Trevi Therapeutics, a New Haven, Conn.-based late-stage clinical development company developing oral Nalbuphine ER for chronic pruritus conditions, has announced statistically significant results from its phase II/III trial for the treatment of moderate to severe uremic pruritus. Uremic pruritus is a persistent and debilitating itch in patients on dialysis that has been associated with increased mortality, and currently has no approved therapies in the U.S. or Europe. Nalbuphine ER has a dual mechanism of action, as it is a mu receptor antagonist and kappa receptor agonist, and both mechanisms have been separately shown to be effective in abolishing itch.
The multicenter, randomized, double-blind, placebo-controlled, parallel, three-arm study evaluated the safety and anti-pruritic efficacy of Nalbuphine ER tablets dosed twice-daily at 60mg and 120mg in approximately 370 patients on hemodialysis in the U.S. and Europe. Patients with a wide range of mean moderate-to-severe itch intensity, ranging from 4.5 to 10 on the 10-point Numerical Rating Score (NRS) scale, were enrolled to evaluate efficacy across a representative patient population for this chronic indication.
The study consisted of a titration period of two weeks, followed by a six-week blinded period on a fixed dose of drug or placebo and a wash-out period. At the end of the wash-out period, patients were eligible to roll over into a six-month open label extension study. The company expects the open label extension study to be completed by year-end.
Patients receiving 120mg of Nalbuphine ER (n=120) experienced a 3.5 point reduction in itch intensity from baseline, resulting in a highly statistically significant mean reduction in itch intensity as compared to placebo (p=0.017). A statistically significant mean reduction for Nalbuphine ER compared to placebo was observed as early as one week following titration to the Nalbuphine ER fixed dose, and there was a statistically significant separation from placebo throughout the remaining blinded period.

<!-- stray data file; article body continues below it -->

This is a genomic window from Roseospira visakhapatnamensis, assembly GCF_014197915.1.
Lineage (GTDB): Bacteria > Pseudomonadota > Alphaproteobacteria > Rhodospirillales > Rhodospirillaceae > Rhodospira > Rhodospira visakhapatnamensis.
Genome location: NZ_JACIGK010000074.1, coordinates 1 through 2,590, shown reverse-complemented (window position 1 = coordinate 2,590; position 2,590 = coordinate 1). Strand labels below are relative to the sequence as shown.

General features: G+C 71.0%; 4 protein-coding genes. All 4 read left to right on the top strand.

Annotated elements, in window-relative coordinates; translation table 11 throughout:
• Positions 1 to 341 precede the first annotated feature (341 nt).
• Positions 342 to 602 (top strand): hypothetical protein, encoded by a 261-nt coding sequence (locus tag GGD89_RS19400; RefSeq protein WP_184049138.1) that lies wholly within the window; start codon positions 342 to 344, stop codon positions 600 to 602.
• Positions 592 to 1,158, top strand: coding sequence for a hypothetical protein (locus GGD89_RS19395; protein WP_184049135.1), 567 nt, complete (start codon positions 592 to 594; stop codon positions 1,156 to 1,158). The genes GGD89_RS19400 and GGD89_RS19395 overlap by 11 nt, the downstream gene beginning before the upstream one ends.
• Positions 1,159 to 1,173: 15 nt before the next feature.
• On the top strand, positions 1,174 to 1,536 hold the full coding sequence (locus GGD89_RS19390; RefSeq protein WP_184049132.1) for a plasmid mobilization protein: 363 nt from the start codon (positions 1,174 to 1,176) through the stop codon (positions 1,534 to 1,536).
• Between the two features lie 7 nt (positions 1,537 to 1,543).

Sustained duration of drug effect continued to trend away from placebo through the eighth week of the study. On average, patients entered the study with a baseline mean NRS itch score of 6.9 (just under severe NRS score of 7), and at the end of the eight-week dosing period, average itch scores had been reduced to an NRS score of 3.4, which is considered mild on the NRS scale. Severe itch patients (those with NRS scores greater than or equal to 7) experienced on average an NRS score reduction of 4.5 points from baseline, (p=0.007). The 60mg dose showed a numerically favorable reduction over placebo, but did not achieve statistical significance.
The secondary endpoints, the Skindex-10 Disease Domain and the Itch MOS Sleep index, provided confirmatory evidence of a favorable Nalbuphine ER effect on itching compared to placebo.
Only one serious adverse event was attributed to the drug in the study, with the most common adverse events being nausea, vomiting, dizziness and somnolence. The rates of those events, however, quickly resolved and were approaching placebo rates after the first week of titration. Because of the challenging nature of the patient population, the company elected to put in place a Data Safety Monitoring Board (DSMB) to oversee the safety of the study. The DSMB raised no issues that affected the continuation of the study.
Thomas R. Sciascia, M.D., Trevi’s chief medical officer, said, “This is a difficult patient population to study over an extended period of time because of multiple co-morbidities. There was strong patient and physician interest in both the blinded portion of the study as well as the ongoing six-month open label extension trial. We look forward to a discussion with both the FDA and the EMA about next steps in our program.”